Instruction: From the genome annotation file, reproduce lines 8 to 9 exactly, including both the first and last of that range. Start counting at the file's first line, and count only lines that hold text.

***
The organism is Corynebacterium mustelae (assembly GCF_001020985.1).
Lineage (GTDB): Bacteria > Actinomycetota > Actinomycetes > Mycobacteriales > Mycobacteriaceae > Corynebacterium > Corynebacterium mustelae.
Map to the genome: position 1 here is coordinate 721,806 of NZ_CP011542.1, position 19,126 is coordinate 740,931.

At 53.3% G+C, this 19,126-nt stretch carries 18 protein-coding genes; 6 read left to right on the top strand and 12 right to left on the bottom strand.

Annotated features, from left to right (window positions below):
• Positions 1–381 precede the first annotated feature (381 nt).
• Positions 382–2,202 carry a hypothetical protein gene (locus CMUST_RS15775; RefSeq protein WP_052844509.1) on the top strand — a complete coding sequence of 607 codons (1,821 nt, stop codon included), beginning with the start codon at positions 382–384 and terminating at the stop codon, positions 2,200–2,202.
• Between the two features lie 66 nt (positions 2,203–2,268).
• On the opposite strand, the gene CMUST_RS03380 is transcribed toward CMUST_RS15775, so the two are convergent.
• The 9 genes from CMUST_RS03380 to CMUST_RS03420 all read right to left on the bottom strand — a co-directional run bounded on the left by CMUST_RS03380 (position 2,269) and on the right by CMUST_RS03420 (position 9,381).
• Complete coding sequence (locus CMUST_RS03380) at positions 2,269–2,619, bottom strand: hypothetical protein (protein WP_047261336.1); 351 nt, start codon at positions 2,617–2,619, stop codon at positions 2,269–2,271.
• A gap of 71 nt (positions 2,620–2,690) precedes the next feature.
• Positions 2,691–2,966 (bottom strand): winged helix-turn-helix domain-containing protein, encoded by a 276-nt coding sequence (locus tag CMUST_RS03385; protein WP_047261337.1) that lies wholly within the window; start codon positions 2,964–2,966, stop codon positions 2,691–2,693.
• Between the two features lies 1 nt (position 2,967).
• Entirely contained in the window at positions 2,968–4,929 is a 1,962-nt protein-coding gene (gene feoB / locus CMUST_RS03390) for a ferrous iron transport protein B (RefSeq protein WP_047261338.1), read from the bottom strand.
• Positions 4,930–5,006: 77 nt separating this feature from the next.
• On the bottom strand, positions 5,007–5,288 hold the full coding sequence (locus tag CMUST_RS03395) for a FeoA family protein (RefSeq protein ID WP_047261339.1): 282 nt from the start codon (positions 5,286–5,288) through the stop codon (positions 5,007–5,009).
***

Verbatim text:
• Between the two features lie 66 nt (positions 2,203–2,268).
• On the opposite strand, the gene CMUST_RS03380 is transcribed toward CMUST_RS15775, so the two are convergent.